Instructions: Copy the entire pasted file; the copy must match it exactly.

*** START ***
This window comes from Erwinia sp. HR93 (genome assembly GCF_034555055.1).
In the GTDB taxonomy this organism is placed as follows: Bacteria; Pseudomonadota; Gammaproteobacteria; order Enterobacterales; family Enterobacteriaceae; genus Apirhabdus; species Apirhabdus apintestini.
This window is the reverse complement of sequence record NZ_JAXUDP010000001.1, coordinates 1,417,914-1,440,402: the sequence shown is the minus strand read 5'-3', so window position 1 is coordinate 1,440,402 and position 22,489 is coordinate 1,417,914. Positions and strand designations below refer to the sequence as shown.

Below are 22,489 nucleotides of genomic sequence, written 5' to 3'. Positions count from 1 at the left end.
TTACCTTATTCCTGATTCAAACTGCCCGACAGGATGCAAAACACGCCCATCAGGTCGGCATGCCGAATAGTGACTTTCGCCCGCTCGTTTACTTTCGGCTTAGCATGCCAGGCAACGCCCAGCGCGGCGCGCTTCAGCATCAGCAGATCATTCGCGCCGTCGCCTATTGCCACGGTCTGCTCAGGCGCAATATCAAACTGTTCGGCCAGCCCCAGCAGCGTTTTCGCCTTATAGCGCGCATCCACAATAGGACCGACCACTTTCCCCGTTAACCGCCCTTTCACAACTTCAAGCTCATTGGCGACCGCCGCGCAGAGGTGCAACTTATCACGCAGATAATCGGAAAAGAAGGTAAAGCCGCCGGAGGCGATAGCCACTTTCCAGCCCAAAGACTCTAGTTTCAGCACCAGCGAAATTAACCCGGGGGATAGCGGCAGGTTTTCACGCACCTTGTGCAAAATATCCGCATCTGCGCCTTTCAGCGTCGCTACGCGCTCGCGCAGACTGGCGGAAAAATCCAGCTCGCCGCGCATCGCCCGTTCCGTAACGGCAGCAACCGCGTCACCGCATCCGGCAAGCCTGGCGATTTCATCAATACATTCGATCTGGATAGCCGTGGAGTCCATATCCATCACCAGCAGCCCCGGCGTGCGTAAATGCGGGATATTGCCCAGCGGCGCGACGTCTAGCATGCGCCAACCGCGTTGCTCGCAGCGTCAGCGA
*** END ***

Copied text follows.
This window comes from Erwinia sp. HR93 (genome assembly GCF_034555055.1).
In the GTDB taxonomy this organism is placed as follows: Bacteria; Pseudomonadota; Gammaproteobacteria; order Enterobacterales; family Enterobacteriaceae; genus Apirhabdus; species Apirhabdus apintestini.
This window is the reverse complement of sequence record NZ_JAXUDP010000001.1, coordinates 1,417,914-1,440,402: the sequence shown is the minus strand read 5'-3', so window position 1 is coordinate 1,440,402 and position 22,489 is coordinate 1,417,914. Positions and strand designations below refer to the sequence as shown.

Below are 22,489 nucleotides of genomic sequence, written 5' to 3'. Positions count from 1 at the left end.
TTACCTTATTCCTGATTCAAACTGCCCGACAGGATGCAAAACACGCCCATCAGGTCGGCATGCCGAATAGTGACTTTCGCCCGCTCGTTTACTTTCGGCTTAGCATGCCAGGCAACGCCCAGCGCGGCGCGCTTCAGCATCAGCAGATCATTCGCGCCGTCGCCTATTGCCACGGTCTGCTCAGGCGCAATATCAAACTGTTCGGCCAGCCCCAGCAGCGTTTTCGCCTTATAGCGCGCATCCACAATAGGACCGACCACTTTCCCCGTTAACCGCCCTTTCACAACTTCAAGCTCATTGGCGACCGCCGCGCAGAGGTGCAACTTATCACGCAGATAATCGGAAAAGAAGGTAAAGCCGCCGGAGGCGATAGCCACTTTCCAGCCCAAAGACTCTAGTTTCAGCACCAGCGAAATTAACCCGGGGGATAGCGGCAGGTTTTCACGCACCTTGTGCAAAATATCCGCATCTGCGCCTTTCAGCGTCGCTACGCGCTCGCGCAGACTGGCGGAAAAATCCAGCTCGCCGCGCATCGCCCGTTCCGTAACGGCAGCAACCGCGTCACCGCATCCGGCAAGCCTGGCGATTTCATCAATACATTCGATCTGGATAGCCGTGGAGTCCATATCCATCACCAGCAGCCCCGGCGTGCGTAAATGCGGGATATTGCCCAGCGGCGCGACGTCTAGCATGCGCCAACCGCGTTGCTCGCAGCGTCAGCGA